Withdrawing cash on your credit card is called a cash advance and can cost much more than spending on it in a shop or online.
You could pay less in fees if you avoid using a credit card in a cash machine, but if you cannot avoid it in an emergency, make sure you understand how much it will cost.
How much does it cost?
You will have to pay:
A cash advance fee of around 3% of the amount you withdraw (usually with a minimum charge of £3 or more)
Interest on the amount you withdraw from the day you take the cash out, usually at a higher rate than your normal APR
Here is a closer look at how much they cost and how to keep your costs down.
What else counts as a cash advance?
As well as cash withdrawals, the following may be considered as cash advances by your credit card company:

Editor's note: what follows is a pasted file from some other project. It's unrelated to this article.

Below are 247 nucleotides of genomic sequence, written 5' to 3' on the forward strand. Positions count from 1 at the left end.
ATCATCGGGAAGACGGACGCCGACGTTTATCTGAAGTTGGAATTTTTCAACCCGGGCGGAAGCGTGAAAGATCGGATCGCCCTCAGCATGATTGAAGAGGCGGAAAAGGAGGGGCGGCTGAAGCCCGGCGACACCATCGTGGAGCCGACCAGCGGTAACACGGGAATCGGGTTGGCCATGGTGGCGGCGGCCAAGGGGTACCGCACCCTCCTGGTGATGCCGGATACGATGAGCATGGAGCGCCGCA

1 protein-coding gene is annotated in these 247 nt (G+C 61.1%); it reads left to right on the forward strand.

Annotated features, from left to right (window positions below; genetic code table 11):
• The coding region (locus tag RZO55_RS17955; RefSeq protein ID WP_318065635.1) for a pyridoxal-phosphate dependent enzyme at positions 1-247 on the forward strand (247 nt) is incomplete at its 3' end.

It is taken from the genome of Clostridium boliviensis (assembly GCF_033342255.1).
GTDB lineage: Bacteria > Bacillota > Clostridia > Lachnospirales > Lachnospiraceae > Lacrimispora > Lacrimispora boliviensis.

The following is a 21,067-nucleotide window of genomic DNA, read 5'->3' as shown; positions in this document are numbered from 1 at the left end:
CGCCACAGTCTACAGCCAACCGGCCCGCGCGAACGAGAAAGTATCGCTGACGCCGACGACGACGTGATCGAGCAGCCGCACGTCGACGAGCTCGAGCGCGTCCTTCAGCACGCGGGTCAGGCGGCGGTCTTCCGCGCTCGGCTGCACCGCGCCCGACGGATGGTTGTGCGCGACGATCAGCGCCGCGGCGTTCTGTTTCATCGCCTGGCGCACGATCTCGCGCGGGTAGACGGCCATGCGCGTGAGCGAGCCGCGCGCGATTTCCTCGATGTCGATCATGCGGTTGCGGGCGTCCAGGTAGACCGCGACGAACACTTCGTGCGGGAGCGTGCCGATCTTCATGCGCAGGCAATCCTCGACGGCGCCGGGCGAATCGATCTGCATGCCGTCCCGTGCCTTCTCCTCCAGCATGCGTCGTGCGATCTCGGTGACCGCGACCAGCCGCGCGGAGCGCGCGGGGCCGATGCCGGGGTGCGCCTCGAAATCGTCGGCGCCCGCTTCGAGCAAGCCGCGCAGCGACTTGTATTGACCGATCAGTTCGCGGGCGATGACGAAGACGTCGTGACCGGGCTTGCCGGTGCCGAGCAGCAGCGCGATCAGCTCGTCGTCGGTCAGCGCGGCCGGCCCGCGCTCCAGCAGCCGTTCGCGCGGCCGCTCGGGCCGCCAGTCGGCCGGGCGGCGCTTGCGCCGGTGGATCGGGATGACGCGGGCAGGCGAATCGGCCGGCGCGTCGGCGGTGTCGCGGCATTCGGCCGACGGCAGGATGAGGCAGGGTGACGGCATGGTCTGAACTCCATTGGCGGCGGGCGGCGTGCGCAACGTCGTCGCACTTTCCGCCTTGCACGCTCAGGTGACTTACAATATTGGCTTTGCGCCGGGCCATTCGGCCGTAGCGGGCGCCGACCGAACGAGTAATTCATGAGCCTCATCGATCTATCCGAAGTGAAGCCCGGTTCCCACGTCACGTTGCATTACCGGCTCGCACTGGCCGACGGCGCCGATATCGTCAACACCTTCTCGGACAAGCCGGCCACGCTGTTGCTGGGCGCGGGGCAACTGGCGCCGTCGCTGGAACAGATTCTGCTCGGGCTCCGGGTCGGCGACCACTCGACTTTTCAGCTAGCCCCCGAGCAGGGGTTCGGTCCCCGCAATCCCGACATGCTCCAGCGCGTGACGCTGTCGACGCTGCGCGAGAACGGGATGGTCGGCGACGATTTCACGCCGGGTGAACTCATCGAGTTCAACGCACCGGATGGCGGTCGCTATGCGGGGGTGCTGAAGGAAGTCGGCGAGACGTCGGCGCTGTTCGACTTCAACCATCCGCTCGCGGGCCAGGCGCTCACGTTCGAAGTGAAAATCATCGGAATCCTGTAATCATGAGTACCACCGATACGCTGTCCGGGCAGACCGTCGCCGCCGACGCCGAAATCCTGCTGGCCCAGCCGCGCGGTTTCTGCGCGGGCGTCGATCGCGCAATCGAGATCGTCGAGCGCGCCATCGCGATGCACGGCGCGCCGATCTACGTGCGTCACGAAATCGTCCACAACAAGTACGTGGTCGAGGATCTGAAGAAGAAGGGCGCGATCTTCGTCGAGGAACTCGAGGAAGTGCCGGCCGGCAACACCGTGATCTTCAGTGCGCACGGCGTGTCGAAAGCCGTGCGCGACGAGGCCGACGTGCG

Paying your mortgage or utility bills
Buying travel money
Buying gift vouchers
Writing cheques from your credit card (only offered by some providers)
Find the best card
If you think you will need to withdraw cash on a credit card, choose one that will be as cheap as possible.
The above table includes every credit card available in the UK and shows the cash withdrawal fee and interest rate for each one. You can sort the results to show the cheapest fees or interest rates.
The comparison also shows the maximum amount you can withdraw and the card's APR.
You can also keep your costs down by withdrawing all the money you need in one go and paying off your balance straight away.
How else can you get the cash you need?
If you need a large amount of cash it could be cheaper to use a money transfer credit card. These let you send money from the card to your bank account, which you could then withdraw.
They charge a fee, but some come without interest for several months. This guide explains how much money transfer cards cost.